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the board of supervisors and the ta commission and strongly supported by the mayor, by this board, by the planning commission, so i think this will be similarly coming with a lot of broad support from all the key policy makers in the city which should get us all moving quickly. >> thank you. members of the board anything else? any final comment? >> [inaudible] >> michael schwartz. >> good afternoon. >> i am with the sfmta and based on public comment want to make sure people know where we are in the very near term and the final environmental document is available and as director reiskin said it will be certified by the board and we will bring it to this board in september and approval and adoption of the findings. anyone that wants to review the project it's on the project website and you can download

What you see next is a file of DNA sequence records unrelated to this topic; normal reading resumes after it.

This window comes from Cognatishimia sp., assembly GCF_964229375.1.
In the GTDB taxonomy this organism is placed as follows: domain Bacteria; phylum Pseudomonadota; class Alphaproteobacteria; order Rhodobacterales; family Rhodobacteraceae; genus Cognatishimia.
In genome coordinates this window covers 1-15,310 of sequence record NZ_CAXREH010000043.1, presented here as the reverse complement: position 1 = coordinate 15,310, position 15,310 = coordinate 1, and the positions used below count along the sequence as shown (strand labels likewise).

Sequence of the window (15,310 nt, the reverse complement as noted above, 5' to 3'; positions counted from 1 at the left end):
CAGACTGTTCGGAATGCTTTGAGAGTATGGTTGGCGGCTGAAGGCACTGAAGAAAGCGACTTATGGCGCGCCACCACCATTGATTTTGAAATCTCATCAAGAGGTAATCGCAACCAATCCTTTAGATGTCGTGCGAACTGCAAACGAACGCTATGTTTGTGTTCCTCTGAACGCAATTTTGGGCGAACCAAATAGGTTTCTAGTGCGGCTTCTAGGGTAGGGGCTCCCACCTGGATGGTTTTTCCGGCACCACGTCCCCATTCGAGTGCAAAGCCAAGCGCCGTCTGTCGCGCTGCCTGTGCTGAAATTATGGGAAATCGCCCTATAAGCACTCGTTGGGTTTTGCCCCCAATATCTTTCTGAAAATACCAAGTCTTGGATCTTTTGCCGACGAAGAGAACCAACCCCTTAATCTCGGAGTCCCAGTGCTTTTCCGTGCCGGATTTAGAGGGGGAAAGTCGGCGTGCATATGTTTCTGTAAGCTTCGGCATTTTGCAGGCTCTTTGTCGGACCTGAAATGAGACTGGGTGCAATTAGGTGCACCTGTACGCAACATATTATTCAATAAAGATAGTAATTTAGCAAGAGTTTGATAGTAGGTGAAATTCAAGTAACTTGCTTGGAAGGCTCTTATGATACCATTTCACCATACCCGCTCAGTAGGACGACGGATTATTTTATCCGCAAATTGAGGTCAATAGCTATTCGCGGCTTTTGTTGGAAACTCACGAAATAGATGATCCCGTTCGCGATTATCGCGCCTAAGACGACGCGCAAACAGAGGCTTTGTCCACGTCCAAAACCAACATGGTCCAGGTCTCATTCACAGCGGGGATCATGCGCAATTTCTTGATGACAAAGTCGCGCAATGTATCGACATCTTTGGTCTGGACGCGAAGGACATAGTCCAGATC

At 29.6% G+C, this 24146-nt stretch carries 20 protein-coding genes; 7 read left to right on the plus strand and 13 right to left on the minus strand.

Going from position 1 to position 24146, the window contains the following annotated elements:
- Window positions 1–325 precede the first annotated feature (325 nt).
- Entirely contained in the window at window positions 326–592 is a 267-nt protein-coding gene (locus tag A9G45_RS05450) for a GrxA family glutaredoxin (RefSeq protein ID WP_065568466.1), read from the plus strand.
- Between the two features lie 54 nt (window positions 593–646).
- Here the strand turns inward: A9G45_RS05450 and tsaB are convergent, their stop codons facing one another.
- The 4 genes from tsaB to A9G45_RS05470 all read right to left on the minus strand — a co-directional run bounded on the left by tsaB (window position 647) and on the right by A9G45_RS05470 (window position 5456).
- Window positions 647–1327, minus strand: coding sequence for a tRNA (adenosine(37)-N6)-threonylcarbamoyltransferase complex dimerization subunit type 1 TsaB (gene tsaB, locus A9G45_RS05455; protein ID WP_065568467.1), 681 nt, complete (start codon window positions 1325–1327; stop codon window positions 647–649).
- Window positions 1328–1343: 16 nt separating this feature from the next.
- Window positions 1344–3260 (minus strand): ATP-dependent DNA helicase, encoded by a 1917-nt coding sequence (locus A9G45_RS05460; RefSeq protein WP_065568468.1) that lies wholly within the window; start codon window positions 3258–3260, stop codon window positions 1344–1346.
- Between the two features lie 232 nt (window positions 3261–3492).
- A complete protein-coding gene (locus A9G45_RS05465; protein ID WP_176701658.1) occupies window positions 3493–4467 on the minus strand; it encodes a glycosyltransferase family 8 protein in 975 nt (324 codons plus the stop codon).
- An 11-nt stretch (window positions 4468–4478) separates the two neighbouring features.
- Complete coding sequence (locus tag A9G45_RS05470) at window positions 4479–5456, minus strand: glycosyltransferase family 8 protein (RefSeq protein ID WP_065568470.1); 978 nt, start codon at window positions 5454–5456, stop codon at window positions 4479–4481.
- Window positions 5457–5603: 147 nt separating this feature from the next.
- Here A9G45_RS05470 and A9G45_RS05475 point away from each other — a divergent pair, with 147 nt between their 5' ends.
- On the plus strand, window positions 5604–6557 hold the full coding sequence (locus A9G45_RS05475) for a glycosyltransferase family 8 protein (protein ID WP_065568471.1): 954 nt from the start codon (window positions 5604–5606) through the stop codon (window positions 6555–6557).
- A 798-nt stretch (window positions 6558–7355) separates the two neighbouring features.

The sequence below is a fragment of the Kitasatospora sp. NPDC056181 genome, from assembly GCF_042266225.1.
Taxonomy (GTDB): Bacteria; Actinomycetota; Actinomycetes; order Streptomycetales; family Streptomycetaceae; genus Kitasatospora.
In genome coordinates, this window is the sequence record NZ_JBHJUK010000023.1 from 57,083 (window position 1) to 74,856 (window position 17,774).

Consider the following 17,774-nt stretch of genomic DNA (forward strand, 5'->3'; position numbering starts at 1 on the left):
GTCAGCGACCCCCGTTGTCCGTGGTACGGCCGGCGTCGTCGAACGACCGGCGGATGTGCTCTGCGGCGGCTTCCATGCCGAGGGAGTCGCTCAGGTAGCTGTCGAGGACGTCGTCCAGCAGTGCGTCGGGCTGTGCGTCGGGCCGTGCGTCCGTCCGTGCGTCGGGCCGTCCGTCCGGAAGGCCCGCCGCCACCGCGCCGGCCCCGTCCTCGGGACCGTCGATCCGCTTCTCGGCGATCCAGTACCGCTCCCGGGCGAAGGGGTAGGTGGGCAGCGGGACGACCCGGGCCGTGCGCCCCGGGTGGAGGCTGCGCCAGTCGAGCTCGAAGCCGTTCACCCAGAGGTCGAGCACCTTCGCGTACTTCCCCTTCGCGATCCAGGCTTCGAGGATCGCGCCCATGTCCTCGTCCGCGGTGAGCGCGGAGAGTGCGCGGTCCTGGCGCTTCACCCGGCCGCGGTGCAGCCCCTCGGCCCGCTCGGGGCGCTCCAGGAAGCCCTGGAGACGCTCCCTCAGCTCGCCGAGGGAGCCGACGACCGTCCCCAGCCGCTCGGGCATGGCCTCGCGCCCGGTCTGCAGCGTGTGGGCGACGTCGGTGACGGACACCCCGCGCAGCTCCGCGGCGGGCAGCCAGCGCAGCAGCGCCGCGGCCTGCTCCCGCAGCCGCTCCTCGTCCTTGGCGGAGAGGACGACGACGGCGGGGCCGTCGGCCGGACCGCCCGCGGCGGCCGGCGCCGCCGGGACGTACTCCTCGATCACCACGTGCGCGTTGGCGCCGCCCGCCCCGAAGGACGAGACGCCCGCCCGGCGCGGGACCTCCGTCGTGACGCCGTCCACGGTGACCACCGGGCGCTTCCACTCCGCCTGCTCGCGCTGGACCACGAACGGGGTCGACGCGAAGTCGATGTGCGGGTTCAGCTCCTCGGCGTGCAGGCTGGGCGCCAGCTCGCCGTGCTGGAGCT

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all of the chapters and parking and 3.5 that goes into a longer description of parking, anything you would like to see and anyone is welcome to send me an email if you have questions. thank you very much for your time. >> thank you mr. schwartz. director ramos. >> yeah. the reason i think there was speculation about caltrans because it's not crystal clear about the delay and there was speculation in the public forums what it could be and helpful to make that public and help people understand what are the delays, and ideally will build support for the tough decisions that we need to make. the reason i am concerned about this morning anything else we don't get enough money to run the transportation system from the federal government, the state government and from within the city and county. the only thing that we have to control the resources is how to use the